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What to Do if Your Neighbor Keeps an Unsafe Dog

Dangerous dogs can threaten more than just physical injuries. They can also be a significant source of anxiety and stress. When a neighbor’s dog is known to have vicious and aggressive tendencies it can make living nearby unpleasant and even hazardous. In some cases steps can be taken to address the presence of a dangerous animal in your neighborhood.

The goal is to prevent bites before they happen

When thinking about what to do about a threatening animal it’s important to remember that the goal is to improve the safety of people around the dog. Dogs may be extremely vocal and excitable when they are behind fences or tied up, but pose little risk to people or other animals in other contexts. But other dogs may be undisciplined or highly territorial. The legal rules around dog ownership try to strike a balance between acceptable dog behavior within the boundaries of a homeowner’s property and unacceptable risks to public health. In Las Vegas all dogs older than four months must be licensed and vaccinated against rabies. Homeowners are allowed to keep their dogs off leash provided that they are confined to the dog owner’s property by a fence or other sufficiently tall and robust barrier. Absent specific rules, like an HOA’s bylaws, a dog that occasionally barks at passers-by from behind a sturdy fence probably doesn’t present a legally actionable problem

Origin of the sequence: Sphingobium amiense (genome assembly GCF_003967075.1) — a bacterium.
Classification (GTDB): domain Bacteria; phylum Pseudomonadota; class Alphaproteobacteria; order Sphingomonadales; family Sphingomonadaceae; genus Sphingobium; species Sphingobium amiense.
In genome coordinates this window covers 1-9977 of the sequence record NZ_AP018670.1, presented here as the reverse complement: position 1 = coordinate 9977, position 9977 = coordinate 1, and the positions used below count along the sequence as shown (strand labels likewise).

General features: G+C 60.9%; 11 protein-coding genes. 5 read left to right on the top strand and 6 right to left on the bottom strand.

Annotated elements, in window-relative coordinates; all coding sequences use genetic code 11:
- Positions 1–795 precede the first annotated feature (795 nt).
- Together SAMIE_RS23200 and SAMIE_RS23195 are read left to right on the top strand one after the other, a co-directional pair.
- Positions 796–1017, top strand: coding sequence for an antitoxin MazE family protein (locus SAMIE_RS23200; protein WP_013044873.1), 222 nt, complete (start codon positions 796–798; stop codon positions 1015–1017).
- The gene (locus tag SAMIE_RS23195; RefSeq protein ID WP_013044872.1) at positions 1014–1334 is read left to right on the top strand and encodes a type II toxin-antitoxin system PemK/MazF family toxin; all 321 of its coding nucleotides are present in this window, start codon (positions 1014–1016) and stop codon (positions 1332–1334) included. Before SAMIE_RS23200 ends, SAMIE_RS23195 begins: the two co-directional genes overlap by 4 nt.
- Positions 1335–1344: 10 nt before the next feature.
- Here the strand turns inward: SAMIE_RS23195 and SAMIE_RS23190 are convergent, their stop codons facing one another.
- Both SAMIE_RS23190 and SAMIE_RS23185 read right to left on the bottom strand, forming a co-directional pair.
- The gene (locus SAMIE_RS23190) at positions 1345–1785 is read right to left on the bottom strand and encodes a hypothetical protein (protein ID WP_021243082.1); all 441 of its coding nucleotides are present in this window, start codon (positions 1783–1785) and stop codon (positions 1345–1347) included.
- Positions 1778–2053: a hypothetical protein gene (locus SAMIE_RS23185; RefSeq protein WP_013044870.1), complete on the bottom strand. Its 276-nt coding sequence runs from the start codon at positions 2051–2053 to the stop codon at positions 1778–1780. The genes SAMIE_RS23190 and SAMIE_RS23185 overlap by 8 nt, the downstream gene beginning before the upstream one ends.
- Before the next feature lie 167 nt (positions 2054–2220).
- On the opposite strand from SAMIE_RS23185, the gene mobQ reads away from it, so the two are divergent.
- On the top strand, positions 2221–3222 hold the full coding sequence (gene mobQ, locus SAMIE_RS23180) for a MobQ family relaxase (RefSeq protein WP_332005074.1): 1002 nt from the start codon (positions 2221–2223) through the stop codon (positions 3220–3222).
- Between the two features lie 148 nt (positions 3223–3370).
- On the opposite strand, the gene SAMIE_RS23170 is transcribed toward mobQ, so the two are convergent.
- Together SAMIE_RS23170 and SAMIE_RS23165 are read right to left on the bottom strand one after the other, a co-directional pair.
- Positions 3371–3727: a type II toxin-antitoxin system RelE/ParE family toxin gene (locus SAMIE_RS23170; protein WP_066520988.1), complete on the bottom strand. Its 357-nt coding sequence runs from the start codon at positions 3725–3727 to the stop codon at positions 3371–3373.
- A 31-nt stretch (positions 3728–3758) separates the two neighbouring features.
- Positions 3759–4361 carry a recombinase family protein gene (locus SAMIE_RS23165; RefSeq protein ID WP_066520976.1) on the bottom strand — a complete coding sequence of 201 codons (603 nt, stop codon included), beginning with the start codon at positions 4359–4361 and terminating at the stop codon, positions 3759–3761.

When are legal steps against a neighbor’s dog appropriate?

When a polite conversation isn’t enough to get a neighbor to address problems with a dog, there may be cause for threatening legal action in some situations. Some of the circumstances that might justify a legal response include:
  • The dog behaves aggressively and barks constantly from your neighbor’s yard while you are in your own yard, making your property unpleasant and potentially unsafe.
  • The dog routinely makes loud noises at unreasonable times, like late at night.
  • The dog has a history of behaving menacingly or biting on at least two occasions within an 18 month period, such that it qualifies as a “vicious” animal within the meaning of Chapter 7.16 of the Las Vegas Municipal Code.
Depending on the nature of the issue a homeowner could pursue several courses of action beyond speaking with the dog’s owner about the problem. Speaking with the local animal control agency may be a good first step. If the dog owner doesn’t take steps to fix a dangerous circumstance, a formal demand from an attorney may do the trick. At worst, such a demand creates an unambiguous record that the dog’s owner is on notice about the dog’s bad behavior. The next step might be to ask a court to order the dog’s owner to make changes to improve public safety or address a problem like excessive noise.

The GGRM Law Firm understands dog bite litigation

The attorneys at Greenman Goldberg Raby Martinez have extensive experience with dog bite cases. We offer free attorney consultations to anyone with questions about how to handle a dog that poses a threat or has attacked someone. To schedule an appointment call us today at 702-388-4476 or contact us through our website.